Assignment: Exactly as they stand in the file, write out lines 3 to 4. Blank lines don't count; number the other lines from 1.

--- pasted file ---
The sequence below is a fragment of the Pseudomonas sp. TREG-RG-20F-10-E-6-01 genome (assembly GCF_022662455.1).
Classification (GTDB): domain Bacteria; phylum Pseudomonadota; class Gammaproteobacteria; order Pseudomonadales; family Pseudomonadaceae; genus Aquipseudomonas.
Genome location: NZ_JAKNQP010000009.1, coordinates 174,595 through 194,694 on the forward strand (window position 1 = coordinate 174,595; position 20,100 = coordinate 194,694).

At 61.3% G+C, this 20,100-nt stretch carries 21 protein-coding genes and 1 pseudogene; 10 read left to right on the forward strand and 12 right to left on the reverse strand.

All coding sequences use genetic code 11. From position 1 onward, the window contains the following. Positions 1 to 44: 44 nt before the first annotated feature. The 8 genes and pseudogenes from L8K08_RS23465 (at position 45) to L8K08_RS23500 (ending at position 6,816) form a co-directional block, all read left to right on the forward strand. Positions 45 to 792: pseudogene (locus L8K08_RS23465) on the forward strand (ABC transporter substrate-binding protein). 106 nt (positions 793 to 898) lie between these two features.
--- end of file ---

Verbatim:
Genome location: NZ_JAKNQP010000009.1, coordinates 174,595 through 194,694 on the forward strand (window position 1 = coordinate 174,595; position 20,100 = coordinate 194,694).

At 61.3% G+C, this 20,100-nt stretch carries 21 protein-coding genes and 1 pseudogene; 10 read left to right on the forward strand and 12 right to left on the reverse strand.